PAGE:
For £5.99 (currently on offer from £8.99) this is a steal and I have since been back for more. If you have a Co op near you and you are into Sauvignon Blanc try it, for not a lot of money you may be pleasantly surprised.

8corks

 

My Rating 8/10 Corks

Co op £5.99 on offer (usually £8.99)

 

Three aromatic whites

SAwhites

Off to South Africa and Argentina for my next reviews and three aromatic whites. The first two are both from South Africa, Fire Flower an unusual blend of Chenin Blanc / Pinot Grigio and the Bellingham, The Bernard series Viognier. The third is the Territorio a Torrontes from Argentina .

Invited our South African neighbour round for a glass or two over the weekend and as usual he came armed with wines from his homeland that are both readily available here.

We opened the Fire Flower first, a blend of Chenin Blanc and Pinot Grigio, from the Western Cape. In the glass a bright lemon colour with a pretty intense nose of crisp fresh apples with a hint of floweriness about it. On first sip the apple crispness wasn’t as pronounced as the nose promised, more like stewed apples, the floral side was definitely more noticeable, it was very dry and there was a little greenness which I couldn’t quite make out. We all enjoyed it and for the price (on offer at £5.99 usually £8.99) a bit of a bargain.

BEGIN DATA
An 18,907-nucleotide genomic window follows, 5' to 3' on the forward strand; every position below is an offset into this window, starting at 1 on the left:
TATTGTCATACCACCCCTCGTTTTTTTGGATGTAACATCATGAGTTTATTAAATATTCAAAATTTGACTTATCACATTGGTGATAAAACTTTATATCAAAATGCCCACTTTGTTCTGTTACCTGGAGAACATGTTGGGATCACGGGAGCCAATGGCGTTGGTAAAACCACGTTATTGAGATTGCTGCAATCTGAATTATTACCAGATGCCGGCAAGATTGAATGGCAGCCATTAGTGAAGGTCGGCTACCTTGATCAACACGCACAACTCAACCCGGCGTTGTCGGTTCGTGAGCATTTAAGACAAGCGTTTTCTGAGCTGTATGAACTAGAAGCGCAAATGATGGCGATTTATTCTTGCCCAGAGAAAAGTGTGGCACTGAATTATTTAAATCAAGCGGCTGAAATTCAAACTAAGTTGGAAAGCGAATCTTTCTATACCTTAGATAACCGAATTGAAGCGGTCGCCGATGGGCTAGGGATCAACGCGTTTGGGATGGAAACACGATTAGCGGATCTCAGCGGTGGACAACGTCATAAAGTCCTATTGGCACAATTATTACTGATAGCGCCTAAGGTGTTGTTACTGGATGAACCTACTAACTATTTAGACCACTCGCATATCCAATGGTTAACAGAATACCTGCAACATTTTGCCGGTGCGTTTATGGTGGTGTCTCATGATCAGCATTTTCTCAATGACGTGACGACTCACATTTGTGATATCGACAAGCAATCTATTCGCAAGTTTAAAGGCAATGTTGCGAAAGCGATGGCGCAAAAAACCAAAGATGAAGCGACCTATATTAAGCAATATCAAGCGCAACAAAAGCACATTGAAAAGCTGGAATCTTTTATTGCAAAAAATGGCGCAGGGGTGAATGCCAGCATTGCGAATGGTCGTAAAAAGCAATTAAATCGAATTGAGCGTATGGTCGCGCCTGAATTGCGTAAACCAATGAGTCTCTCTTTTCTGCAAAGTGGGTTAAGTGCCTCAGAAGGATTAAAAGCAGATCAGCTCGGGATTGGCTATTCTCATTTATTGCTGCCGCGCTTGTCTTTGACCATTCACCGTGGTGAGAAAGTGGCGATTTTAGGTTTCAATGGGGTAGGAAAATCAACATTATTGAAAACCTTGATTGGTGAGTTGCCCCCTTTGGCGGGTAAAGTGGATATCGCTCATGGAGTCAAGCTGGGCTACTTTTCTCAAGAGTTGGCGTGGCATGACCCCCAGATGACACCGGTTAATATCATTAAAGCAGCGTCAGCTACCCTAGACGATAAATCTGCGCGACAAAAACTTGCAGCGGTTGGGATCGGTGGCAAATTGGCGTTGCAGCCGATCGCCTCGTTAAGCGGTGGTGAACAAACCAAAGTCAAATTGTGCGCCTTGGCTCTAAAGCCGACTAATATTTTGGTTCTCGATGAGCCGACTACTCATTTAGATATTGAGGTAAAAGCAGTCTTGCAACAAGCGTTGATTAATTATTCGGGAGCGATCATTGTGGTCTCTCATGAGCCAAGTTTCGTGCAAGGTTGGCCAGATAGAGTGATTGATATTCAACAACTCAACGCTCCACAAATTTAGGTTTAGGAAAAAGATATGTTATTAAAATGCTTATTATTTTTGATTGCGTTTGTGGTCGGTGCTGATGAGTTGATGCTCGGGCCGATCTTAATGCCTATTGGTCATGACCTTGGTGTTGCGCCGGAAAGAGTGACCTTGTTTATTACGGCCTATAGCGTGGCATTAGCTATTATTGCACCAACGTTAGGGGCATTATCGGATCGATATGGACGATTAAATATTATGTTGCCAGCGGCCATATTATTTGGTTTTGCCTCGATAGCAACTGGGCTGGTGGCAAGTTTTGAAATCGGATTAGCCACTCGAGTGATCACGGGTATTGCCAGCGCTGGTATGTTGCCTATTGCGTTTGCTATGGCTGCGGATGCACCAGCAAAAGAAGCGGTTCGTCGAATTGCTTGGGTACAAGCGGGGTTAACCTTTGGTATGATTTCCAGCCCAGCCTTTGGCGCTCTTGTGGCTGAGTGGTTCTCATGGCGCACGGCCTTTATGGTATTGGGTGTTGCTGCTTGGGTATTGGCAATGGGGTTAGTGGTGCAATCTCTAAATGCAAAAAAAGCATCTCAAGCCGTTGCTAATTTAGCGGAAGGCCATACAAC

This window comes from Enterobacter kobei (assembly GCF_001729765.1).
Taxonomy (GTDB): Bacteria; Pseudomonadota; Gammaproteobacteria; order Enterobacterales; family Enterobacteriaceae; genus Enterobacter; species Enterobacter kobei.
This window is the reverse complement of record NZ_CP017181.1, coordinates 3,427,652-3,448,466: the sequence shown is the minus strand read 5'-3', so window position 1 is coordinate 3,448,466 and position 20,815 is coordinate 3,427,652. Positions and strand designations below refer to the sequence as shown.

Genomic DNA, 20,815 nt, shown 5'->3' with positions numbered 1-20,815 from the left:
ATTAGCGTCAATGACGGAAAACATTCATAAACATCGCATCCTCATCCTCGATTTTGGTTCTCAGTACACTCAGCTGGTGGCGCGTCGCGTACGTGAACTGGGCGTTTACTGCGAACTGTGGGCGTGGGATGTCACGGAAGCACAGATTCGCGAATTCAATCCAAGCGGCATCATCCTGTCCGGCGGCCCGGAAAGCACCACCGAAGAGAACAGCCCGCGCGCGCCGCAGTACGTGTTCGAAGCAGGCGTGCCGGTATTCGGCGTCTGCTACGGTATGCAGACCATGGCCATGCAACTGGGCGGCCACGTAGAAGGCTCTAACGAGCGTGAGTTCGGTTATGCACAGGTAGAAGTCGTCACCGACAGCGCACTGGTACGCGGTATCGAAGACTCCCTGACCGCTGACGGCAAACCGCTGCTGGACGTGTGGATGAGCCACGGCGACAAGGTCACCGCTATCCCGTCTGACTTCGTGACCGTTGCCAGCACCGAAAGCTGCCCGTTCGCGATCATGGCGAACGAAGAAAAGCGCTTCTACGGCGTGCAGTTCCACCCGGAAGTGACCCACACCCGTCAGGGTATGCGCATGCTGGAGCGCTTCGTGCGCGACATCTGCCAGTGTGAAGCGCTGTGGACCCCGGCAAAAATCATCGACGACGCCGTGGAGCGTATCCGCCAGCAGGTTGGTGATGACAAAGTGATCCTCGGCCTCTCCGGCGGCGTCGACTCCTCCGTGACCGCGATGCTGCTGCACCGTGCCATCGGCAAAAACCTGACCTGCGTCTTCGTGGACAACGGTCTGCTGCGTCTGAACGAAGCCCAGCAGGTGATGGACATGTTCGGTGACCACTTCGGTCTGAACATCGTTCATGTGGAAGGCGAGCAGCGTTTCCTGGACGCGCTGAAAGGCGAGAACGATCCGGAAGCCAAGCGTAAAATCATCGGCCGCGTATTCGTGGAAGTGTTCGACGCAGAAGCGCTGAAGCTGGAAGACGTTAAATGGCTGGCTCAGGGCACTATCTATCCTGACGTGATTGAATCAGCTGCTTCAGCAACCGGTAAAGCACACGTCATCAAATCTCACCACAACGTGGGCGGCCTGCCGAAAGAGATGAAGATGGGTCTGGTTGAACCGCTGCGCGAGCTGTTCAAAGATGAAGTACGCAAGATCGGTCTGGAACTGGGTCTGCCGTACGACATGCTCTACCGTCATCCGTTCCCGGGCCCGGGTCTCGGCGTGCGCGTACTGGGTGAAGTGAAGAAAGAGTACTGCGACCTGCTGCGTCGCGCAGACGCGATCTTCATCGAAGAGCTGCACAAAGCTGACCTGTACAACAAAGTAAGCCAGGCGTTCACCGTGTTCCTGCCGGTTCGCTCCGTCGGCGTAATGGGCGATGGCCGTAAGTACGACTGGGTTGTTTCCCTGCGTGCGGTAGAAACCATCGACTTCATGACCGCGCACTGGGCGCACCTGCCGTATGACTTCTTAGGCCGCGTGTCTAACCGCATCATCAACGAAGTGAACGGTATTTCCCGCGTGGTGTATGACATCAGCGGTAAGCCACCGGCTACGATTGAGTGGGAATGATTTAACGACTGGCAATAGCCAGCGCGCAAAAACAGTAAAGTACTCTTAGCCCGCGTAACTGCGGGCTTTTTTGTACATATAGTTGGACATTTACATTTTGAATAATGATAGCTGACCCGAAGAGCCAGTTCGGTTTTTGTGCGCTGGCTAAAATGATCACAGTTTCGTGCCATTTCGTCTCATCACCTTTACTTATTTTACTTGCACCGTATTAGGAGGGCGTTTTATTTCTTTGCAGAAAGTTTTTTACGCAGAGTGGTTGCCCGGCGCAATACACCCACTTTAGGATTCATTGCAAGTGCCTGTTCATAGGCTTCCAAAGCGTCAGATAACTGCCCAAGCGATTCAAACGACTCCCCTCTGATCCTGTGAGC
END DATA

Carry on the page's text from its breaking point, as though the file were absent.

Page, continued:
On to the next, the Bellingham, Bernard Series Viognier 2015, which I have had before and thought it was decent and I haven’t changed my mind. This was a much paler colour, more straw like with a tinge of green but with wonderful aromas of peaches, pears and flowers (jasmine).  Lovely and fresh tasting with peaches, apricots, a little spice and touch of vanillary oak. This was a big favourite.Torrontes

The third bottle was a slight disappointment, an Argentinian Torrontes, the Territorio around £6 from Tesco.

Again a light straw like colour with a green tinge but the aromas were fairly muted hard to distinguish anything apart from peach and limes.

Taste was mostly a mouthful of lychees fairly acidic with a slightly bitter finish, needed food to get the best out of it but is was still pretty average and probably not one I would buy again.